Company must adjust net income by the difference
between cash paid and the expense reported.
23-49
Adjustments to Net Income
LO 8 Discuss special problems in preparing a statement of cash flows.
Affect net income but have no effect on cash.
Changes in Deferred Income Taxes
Equity Method of Accounting
Net increase in the investment account does not affect
cash flows.
Company must deduct the net increase from net income
to arrive at net cash flow from operating activities.
23-50
Adjustments to Net Income
LO 8 Discuss special problems in preparing a statement of cash flows.
A loss is added to net income to compute net cash flow
from operating activities because the loss is a non-cash
charge in the income statement.
Company reports a gain in the statement of cash flows as
part of the cash proceeds from the sale of equipment
under investing activities, thus it deducts the gain from
net income to avoid double-countingonce as part of net
income and again as part of the cash proceeds from the
sale.
Loss and Gains
23-51
Adjustments to Net Income
LO 8 Discuss special problems in preparing a statement of cash flows.
Cash is not affected by recording the expense.
The company must increase net income by the amount of
compensation expense from share options in computing
net cash flow from operating activities.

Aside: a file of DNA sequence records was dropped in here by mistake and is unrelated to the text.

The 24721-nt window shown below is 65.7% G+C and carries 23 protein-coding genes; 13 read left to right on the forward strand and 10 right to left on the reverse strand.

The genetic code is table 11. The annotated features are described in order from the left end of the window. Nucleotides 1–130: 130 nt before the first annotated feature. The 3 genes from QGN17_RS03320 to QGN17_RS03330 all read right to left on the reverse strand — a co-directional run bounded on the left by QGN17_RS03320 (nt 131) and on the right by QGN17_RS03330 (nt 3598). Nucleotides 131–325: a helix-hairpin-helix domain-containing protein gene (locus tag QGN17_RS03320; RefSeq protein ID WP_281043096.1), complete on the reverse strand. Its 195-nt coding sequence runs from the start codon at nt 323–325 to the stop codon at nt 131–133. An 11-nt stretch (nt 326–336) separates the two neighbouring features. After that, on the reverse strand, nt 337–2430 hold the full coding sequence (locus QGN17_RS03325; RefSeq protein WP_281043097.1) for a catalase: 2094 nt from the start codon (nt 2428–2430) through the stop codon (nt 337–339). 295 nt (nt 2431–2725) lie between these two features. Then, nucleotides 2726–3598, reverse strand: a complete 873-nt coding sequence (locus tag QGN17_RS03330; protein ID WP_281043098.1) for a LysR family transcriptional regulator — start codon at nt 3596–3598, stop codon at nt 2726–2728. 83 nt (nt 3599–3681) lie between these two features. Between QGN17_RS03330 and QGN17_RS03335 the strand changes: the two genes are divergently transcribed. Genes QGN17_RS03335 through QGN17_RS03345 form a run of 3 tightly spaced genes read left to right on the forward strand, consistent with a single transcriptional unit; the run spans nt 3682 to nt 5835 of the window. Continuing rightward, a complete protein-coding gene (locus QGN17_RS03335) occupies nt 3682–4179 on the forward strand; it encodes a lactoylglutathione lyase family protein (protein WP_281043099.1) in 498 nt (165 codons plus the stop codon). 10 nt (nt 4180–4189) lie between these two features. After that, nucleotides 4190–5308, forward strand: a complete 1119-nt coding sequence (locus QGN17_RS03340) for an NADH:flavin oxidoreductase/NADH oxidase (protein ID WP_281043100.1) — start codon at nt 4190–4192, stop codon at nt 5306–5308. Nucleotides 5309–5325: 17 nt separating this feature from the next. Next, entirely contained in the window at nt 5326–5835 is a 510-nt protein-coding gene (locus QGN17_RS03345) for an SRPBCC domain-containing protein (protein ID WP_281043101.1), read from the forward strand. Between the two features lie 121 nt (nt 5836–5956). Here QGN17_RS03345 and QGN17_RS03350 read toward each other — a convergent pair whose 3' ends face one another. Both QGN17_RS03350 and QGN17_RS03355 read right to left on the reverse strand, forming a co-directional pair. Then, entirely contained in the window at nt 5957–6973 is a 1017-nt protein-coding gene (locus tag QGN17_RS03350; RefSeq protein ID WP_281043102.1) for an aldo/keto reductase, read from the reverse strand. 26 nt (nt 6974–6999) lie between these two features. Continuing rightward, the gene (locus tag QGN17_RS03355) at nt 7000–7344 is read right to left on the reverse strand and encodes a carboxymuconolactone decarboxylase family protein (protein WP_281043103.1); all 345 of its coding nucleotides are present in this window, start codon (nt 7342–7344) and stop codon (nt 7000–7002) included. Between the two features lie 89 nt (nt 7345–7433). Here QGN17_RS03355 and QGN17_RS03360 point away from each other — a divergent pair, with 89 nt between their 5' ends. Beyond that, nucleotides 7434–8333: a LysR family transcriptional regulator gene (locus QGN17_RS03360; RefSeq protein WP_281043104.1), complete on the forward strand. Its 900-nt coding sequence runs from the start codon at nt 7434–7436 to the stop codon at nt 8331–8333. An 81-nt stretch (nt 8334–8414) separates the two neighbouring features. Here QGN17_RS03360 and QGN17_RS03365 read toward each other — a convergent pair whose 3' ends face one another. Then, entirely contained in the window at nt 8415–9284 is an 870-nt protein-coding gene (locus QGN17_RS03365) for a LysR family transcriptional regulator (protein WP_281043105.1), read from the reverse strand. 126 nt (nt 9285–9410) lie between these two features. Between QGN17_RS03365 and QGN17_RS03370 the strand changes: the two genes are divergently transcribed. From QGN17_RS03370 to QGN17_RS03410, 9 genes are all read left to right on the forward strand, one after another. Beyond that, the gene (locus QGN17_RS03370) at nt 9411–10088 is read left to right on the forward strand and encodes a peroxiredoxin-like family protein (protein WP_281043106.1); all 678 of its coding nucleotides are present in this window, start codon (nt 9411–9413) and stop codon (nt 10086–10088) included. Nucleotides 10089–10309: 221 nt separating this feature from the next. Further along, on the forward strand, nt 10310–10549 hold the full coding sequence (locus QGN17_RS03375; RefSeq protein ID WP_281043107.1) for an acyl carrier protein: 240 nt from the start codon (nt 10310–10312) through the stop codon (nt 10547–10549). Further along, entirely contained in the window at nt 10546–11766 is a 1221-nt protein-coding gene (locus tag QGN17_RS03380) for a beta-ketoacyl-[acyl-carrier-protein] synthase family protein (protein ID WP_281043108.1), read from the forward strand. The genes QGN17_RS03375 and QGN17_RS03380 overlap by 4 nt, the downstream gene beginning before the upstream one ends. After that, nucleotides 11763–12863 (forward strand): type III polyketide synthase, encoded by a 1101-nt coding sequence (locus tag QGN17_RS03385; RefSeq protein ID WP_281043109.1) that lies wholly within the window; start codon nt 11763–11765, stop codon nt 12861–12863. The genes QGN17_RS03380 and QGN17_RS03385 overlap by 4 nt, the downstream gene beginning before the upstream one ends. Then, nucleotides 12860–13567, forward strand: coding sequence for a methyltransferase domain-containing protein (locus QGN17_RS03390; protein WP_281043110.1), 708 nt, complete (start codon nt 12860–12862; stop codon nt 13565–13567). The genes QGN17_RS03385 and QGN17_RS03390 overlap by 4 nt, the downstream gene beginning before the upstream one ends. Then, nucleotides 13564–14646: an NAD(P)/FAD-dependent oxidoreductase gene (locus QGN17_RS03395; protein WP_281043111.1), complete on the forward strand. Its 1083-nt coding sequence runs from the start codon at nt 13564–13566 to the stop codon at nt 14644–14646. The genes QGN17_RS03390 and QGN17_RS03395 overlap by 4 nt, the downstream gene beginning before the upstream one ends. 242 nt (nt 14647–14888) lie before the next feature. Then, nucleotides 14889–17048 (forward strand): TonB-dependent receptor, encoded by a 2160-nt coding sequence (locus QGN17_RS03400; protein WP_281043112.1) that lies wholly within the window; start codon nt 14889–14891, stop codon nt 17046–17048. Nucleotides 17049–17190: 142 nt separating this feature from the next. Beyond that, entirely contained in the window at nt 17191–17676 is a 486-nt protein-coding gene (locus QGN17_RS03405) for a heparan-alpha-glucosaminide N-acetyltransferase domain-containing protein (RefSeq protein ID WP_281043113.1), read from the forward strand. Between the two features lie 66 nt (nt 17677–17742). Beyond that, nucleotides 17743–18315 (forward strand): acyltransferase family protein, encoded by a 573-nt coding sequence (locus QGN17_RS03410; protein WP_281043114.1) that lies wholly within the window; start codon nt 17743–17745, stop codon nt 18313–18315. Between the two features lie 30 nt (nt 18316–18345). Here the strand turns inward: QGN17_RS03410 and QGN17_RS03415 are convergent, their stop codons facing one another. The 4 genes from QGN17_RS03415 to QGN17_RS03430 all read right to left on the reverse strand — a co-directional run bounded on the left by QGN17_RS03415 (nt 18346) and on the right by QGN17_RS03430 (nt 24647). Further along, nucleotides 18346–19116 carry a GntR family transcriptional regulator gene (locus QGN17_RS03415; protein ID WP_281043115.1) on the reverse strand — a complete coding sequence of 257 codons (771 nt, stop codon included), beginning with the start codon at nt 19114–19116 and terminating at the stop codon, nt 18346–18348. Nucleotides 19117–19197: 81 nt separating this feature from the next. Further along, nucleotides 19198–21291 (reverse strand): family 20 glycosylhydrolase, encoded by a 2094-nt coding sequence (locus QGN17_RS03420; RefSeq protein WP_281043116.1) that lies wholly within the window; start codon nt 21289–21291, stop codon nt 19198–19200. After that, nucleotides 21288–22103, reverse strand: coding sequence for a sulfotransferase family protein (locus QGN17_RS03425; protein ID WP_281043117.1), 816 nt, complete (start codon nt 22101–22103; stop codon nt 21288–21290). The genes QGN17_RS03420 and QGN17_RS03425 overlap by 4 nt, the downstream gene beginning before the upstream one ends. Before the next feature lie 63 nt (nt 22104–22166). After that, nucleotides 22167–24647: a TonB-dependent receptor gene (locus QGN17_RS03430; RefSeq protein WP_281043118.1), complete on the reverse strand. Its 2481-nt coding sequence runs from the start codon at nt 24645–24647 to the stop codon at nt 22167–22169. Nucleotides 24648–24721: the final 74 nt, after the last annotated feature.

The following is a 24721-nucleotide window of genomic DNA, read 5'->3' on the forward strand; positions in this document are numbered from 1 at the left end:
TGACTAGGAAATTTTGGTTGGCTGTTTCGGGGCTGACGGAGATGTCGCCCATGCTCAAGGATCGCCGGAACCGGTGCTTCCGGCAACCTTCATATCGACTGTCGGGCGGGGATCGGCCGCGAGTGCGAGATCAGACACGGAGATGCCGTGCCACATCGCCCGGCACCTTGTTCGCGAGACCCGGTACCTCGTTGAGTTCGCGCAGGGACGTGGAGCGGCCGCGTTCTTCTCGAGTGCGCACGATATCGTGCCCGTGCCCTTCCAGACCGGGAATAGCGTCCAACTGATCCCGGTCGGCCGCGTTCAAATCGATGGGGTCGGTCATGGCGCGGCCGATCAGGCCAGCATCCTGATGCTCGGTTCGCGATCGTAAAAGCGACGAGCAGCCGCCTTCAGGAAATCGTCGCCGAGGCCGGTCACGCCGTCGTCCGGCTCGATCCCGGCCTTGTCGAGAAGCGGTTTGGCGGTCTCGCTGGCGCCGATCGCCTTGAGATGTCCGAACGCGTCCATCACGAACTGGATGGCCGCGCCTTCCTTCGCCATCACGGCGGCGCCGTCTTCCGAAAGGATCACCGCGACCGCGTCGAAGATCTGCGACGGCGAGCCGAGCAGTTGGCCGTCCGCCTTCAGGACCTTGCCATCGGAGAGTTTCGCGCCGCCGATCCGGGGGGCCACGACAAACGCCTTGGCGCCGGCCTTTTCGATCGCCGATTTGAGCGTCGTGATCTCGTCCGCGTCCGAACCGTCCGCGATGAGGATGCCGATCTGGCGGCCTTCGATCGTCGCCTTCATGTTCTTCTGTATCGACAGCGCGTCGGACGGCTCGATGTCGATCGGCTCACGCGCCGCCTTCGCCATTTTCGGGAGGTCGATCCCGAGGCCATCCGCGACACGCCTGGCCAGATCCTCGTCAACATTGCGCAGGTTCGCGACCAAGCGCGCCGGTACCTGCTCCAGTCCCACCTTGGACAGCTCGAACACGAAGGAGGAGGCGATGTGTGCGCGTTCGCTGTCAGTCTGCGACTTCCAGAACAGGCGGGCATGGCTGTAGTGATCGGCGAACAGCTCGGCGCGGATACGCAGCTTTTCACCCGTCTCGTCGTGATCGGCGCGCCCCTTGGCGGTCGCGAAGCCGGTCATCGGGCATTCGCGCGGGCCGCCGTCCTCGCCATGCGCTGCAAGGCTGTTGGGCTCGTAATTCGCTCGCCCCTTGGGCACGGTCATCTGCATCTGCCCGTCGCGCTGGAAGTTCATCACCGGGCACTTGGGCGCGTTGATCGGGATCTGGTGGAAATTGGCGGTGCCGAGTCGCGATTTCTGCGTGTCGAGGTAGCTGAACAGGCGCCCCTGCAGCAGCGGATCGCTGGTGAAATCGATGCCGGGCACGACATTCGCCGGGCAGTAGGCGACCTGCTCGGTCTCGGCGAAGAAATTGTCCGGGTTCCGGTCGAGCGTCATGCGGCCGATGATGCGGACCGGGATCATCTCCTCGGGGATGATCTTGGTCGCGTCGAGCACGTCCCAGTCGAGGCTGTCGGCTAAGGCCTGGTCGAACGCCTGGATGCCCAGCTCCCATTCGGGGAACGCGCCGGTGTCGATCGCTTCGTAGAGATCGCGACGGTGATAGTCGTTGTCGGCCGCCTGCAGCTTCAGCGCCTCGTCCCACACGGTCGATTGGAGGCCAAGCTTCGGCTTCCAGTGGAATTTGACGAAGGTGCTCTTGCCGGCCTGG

Share-Based Compensation
23-52
Accounts Receivable (Net)
LO 8 Discuss special problems in preparing a statement of cash flows.
Because an increase in Allowance for Doubtful Accounts results
from a charge to bad debt expense, a company should add
back an increase in Allowance for Doubtful Accounts to net
income to arrive at net cash flow from operating activities.
Indirect Method
Illustration 23-28
Accounts Receivable
Balances, Redmark Co.
23-53
Accounts Receivable (Net)
LO 8 Discuss special problems in preparing a statement of cash flows.
One method of presenting this information in the statement
of cash flows:
Indirect Method
Illustration 23-29
23-54
Accounts Receivable (Net)
LO 8 Discuss special problems in preparing a statement of cash flows.
Alternate method (net approach) of presenting this
information in the statement of cash flows:
Indirect Method
Illustration 23-30
23-55
Accounts Receivable (Net)
LO 8 Discuss special problems in preparing a statement of cash flows.
Company should not net Allowance for Doubtful Accounts
against Accounts Receivable.
Direct Method
Illustration 23-31
23-56
Accounts Receivable (Net)
LO 8
Company should not net
Allowance for Doubtful Accounts
against Accounts Receivable.
Direct Method
Illustration 23-31
Cash sales should be reported at $85,000 ($100,000 - 9,000 - 6,000).
Increase in Accounts Receivable
23-57
Some changes in working capital, although they affect
cash, do not affect net income.
Purchase of short-term non-trading equity investments.
Issuance of a short-term non-trade note payable for
cash.
Cash dividend payable.
Other Working Capital Changes
LO 8 Discuss special problems in preparing a statement of cash flows.
23-58
Illustration: If the net loss is $50,000 and the total amount of
charges to add back is $60,000, then net cash provided by
operating activities is $10,000.
Net Loss
LO 8 Discuss special problems in preparing a statement of cash flows.
Illustration 23-33